The Cypress
Above: a Monterey cypress (Cupressus macrocarpa) in the Del Monte forest, California. This species of
cypress is native only to two small regions: the Del Monte Forest and Carmel, both near to Monterey, on
the central coast of California. It has been imported to New Zealand, where it has naturalised and is
known as macrocarpa. It is also one parent with the widely planted Leyland cypress (X
Cupressocyparis
leylandii
, which is a cross between the Monterey cypress and the Nootka cypress, Chamaecyparis
nootkatensis
). Click the photos to enlarge.

These trees are medium-sized, reaching 10-20 metres in height and o.6 metres (occasionally over 1
metre) in diameter (though in cultivation in more milder habitats they may grow larger, up to 40 metres
tall and 3 metres in diameter).
Above: top - the famous Lone Cypress - growing alone on a seaward limb of rock. (Click images to
enlarge). The foggy conditions deprived the photographic film of colour - the colour-enhanced version on
the right has little more colour than the black and white version on the left! This sums up this habitat -
exposed, grey and foggy. The form of the Monterey cypress is largely dictated by its rather harsh habitat.
These coastal habitats experience almost daily sea fog, cool humid summers and high salty winds. Despite
the humidity, the harsh salty winds frequently subject vegetation above ground to dry conditions (even if
the soil is damp). The salinity and high winds make this a dry and desiccating environment, but the
cypress, being a conifer, is pre-adapted for dry atmospheres - with its small scale-like leaves (with thick
waterproofing layers) that do not dry out as easily as the leaves of a broad-leaved tree.

The canopy of the Monterey cypress tends to be irregular and flat-topped. Conifers that grow in high
altitudes and latitudes tend to be pyramidal - their sloping branches shed snow easily (which could
damage the leaves both by freezing and by shear weight and would also block the light needed for
photosynthesis) but in dry climates they tend to develop a flat-topped umbrella shape (e.g. the
Mediterranean stone pine,
Pinus pinea) which resists drying winds - the canopy is shaped like an aerofoil
(wing) causing the air to flow around it and allowing most leaves to shelter behind one another. (In hot
climates such a canopy shape also helps cooling as wind is free to blow upwards through the canopy). The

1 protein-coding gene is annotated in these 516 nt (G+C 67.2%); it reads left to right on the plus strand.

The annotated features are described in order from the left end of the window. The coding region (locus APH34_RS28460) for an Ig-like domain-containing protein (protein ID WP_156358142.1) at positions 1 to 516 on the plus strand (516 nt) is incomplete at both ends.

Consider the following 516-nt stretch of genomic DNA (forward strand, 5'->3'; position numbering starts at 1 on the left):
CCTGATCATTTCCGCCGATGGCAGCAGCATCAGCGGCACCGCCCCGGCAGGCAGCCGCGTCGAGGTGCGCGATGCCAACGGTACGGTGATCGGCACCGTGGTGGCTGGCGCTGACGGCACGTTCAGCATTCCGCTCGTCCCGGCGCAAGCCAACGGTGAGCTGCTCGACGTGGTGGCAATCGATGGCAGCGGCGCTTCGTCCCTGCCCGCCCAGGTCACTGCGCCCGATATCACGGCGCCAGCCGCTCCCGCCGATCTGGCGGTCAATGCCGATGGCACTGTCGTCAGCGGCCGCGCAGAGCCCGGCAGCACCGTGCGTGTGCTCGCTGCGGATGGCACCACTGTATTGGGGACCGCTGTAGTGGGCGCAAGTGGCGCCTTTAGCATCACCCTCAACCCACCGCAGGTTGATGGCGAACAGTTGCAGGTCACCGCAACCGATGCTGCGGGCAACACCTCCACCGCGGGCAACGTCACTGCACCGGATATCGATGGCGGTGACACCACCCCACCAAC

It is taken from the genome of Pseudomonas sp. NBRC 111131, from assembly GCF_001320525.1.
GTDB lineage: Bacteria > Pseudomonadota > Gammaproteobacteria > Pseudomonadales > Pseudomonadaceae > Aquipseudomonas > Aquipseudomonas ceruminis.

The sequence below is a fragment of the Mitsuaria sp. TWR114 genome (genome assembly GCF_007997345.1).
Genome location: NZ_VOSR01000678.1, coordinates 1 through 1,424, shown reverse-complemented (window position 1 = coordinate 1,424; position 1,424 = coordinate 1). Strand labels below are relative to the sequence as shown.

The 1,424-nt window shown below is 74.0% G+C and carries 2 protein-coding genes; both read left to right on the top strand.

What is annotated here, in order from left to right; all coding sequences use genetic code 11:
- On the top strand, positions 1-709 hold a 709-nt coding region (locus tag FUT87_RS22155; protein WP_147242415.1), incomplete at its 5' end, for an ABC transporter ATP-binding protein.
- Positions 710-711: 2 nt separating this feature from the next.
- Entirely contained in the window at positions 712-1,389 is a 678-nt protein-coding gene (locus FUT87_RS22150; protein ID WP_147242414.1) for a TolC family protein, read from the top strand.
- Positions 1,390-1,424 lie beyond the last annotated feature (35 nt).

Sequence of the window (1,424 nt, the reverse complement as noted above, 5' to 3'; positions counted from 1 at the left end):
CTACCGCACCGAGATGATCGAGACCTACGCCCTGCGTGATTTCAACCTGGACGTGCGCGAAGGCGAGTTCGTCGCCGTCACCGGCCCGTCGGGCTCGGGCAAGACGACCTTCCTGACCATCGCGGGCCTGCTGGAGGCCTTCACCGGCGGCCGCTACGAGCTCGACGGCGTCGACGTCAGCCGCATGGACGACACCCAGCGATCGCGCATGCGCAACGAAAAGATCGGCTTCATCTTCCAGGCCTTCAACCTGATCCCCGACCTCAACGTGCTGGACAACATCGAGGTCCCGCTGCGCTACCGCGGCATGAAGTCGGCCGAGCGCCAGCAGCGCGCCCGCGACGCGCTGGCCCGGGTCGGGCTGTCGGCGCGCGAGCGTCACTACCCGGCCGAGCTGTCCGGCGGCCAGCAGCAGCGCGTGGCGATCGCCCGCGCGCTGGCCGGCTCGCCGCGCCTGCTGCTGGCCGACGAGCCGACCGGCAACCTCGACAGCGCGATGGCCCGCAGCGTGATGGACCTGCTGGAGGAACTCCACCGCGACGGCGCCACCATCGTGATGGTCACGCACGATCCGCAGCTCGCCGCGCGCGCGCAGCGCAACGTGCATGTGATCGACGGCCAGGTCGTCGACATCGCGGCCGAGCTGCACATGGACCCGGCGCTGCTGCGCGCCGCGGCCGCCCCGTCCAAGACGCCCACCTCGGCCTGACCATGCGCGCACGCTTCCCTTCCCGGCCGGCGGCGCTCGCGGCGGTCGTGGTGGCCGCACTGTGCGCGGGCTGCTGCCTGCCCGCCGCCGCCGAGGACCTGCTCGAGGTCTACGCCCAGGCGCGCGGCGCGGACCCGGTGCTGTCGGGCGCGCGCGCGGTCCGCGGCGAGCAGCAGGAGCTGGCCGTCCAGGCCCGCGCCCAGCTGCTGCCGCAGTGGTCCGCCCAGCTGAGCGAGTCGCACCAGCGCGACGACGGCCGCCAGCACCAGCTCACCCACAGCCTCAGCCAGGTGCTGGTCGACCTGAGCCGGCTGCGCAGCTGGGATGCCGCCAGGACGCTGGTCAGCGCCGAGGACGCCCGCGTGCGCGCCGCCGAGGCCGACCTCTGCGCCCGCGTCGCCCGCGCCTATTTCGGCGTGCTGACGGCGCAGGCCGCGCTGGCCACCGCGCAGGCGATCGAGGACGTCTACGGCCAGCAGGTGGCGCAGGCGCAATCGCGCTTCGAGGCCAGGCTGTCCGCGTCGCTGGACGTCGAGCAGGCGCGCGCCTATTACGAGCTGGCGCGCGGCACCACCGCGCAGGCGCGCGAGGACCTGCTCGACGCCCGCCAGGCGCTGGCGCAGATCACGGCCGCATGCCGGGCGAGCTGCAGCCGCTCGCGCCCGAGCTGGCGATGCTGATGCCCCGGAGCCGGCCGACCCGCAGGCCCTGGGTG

Monterey cypress has a similar aerofoil shape, no so much because of heat (it seemed quite cool here
because of the exposed coastal position and the Monterey cypress is frost tolerant), but because of the
dry salty winds. The canopy of the Monterey cypress is also rather irregular - a response to the wind which
easily breaks weak or exposed branches. It is probable that the tree also actively grows in such a way to
shelter itself from the wind as much as possible. The aerofoil canopy, certainly presents little surface to the
winds, reducing drying and water loss, whilst presenting a full front to the overhead sun.

These trees had a rather character about them, as did the place as a whole (the eeriness is broken only
by the many tourists passing through). One dead cypress, called the ghost tree, still stands as a
fantastically shaped sun-bleached white form (though I saw this tree I wasn't able to get a snap of it). Even
the living trees are a ghostly-pale grey colour and frequently twisted into odd shapes by the wind. (They all
reminded me of ghosts).

The female cones are globular or oblong, 20-40 mm in length and have 6-14 scales. The male cones are
3-5 mm long. This tree is an evergreen conifer. This tree is planted all over the world as an ornamental.

The original Leyland cypress hybrid occurred at Leighton Park, Wales in 1888 - both parents were growing
next to one another (in there native North American habitats they are 300 miles or more apart). The
Leyland cypress shows the phenomenon of
hybrid vigour and grows rapidly, up to 35 metres in height, and
is now widespread in urban Britain. The tallest are still young, only 119 years old and are still growing
strongly, so nobody knows how tall they will grow to be! They have the potential to be very tall indeed!